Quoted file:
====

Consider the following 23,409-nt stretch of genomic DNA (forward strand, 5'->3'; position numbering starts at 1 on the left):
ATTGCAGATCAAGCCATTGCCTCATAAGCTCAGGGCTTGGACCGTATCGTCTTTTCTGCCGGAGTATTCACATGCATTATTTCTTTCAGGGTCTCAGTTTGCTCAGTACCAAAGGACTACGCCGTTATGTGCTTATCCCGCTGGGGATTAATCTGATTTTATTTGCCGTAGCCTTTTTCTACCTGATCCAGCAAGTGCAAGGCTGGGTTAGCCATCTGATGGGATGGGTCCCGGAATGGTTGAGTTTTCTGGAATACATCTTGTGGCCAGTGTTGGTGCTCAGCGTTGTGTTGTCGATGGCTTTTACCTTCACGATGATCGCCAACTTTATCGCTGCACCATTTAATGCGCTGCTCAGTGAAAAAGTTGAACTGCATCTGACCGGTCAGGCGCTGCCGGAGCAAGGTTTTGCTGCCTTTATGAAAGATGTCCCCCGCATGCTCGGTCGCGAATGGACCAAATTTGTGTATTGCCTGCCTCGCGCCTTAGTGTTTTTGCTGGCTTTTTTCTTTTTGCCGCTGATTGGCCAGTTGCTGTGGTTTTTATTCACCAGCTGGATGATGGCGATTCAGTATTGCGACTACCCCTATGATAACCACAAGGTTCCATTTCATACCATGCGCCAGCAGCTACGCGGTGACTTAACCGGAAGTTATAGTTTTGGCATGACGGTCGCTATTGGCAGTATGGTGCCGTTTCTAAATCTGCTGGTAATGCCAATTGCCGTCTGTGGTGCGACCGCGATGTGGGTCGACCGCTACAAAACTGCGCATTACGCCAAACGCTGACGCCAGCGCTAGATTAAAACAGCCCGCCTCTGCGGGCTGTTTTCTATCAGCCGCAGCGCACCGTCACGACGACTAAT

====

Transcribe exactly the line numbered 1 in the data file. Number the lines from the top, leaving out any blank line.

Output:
Consider the following 23,409-nt stretch of genomic DNA (forward strand, 5'->3'; position numbering starts at 1 on the left):